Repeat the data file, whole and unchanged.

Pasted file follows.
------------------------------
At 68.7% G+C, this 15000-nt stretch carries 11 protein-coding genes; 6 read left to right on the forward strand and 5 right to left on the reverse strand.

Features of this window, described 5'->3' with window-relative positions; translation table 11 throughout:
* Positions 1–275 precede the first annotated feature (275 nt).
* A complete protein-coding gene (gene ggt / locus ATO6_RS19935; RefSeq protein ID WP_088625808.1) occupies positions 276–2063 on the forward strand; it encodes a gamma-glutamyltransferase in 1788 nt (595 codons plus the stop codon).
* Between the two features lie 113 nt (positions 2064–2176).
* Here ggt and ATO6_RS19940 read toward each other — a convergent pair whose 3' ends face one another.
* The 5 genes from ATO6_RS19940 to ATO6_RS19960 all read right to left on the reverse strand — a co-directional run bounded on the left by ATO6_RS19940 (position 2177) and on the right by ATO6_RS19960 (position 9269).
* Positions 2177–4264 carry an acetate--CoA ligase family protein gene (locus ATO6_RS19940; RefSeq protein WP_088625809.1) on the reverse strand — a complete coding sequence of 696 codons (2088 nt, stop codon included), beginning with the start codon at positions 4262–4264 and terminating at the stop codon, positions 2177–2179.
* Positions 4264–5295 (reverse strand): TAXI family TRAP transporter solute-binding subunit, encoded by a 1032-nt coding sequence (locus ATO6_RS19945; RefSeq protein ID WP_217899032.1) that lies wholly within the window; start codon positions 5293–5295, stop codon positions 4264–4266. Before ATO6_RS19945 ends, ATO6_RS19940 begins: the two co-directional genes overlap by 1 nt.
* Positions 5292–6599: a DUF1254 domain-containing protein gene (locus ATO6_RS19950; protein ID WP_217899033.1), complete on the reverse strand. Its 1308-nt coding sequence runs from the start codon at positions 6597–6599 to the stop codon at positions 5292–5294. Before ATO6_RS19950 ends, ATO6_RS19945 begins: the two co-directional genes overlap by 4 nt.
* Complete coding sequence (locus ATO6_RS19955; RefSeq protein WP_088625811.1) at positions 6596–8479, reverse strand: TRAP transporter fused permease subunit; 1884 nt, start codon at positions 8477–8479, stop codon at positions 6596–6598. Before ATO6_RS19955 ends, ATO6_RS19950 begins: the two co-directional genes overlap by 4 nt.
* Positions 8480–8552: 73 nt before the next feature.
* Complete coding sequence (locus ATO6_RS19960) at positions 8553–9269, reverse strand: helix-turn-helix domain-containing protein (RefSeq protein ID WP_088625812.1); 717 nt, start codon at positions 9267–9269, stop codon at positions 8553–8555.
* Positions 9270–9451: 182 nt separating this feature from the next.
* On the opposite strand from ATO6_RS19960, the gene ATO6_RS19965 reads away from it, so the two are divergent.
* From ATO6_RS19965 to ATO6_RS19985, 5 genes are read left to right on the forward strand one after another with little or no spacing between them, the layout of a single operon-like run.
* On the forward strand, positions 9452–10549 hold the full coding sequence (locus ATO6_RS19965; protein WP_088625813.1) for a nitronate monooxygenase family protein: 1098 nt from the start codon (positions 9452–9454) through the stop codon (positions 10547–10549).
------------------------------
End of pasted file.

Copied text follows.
At 68.7% G+C, this 15000-nt stretch carries 11 protein-coding genes; 6 read left to right on the forward strand and 5 right to left on the reverse strand.

Features of this window, described 5'->3' with window-relative positions; translation table 11 throughout:
* Positions 1–275 precede the first annotated feature (275 nt).
* A complete protein-coding gene (gene ggt / locus ATO6_RS19935; RefSeq protein ID WP_088625808.1) occupies positions 276–2063 on the forward strand; it encodes a gamma-glutamyltransferase in 1788 nt (595 codons plus the stop codon).
* Between the two features lie 113 nt (positions 2064–2176).
* Here ggt and ATO6_RS19940 read toward each other — a convergent pair whose 3' ends face one another.
* The 5 genes from ATO6_RS19940 to ATO6_RS19960 all read right to left on the reverse strand — a co-directional run bounded on the left by ATO6_RS19940 (position 2177) and on the right by ATO6_RS19960 (position 9269).
* Positions 2177–4264 carry an acetate--CoA ligase family protein gene (locus ATO6_RS19940; RefSeq protein WP_088625809.1) on the reverse strand — a complete coding sequence of 696 codons (2088 nt, stop codon included), beginning with the start codon at positions 4262–4264 and terminating at the stop codon, positions 2177–2179.
* Positions 4264–5295 (reverse strand): TAXI family TRAP transporter solute-binding subunit, encoded by a 1032-nt coding sequence (locus ATO6_RS19945; RefSeq protein ID WP_217899032.1) that lies wholly within the window; start codon positions 5293–5295, stop codon positions 4264–4266. Before ATO6_RS19945 ends, ATO6_RS19940 begins: the two co-directional genes overlap by 1 nt.
* Positions 5292–6599: a DUF1254 domain-containing protein gene (locus ATO6_RS19950; protein ID WP_217899033.1), complete on the reverse strand. Its 1308-nt coding sequence runs from the start codon at positions 6597–6599 to the stop codon at positions 5292–5294. Before ATO6_RS19950 ends, ATO6_RS19945 begins: the two co-directional genes overlap by 4 nt.
* Complete coding sequence (locus ATO6_RS19955; RefSeq protein WP_088625811.1) at positions 6596–8479, reverse strand: TRAP transporter fused permease subunit; 1884 nt, start codon at positions 8477–8479, stop codon at positions 6596–6598. Before ATO6_RS19955 ends, ATO6_RS19950 begins: the two co-directional genes overlap by 4 nt.
* Positions 8480–8552: 73 nt before the next feature.
* Complete coding sequence (locus ATO6_RS19960) at positions 8553–9269, reverse strand: helix-turn-helix domain-containing protein (RefSeq protein ID WP_088625812.1); 717 nt, start codon at positions 9267–9269, stop codon at positions 8553–8555.
* Positions 9270–9451: 182 nt separating this feature from the next.
* On the opposite strand from ATO6_RS19960, the gene ATO6_RS19965 reads away from it, so the two are divergent.
* From ATO6_RS19965 to ATO6_RS19985, 5 genes are read left to right on the forward strand one after another with little or no spacing between them, the layout of a single operon-like run.
* On the forward strand, positions 9452–10549 hold the full coding sequence (locus ATO6_RS19965; protein WP_088625813.1) for a nitronate monooxygenase family protein: 1098 nt from the start codon (positions 9452–9454) through the stop codon (positions 10547–10549).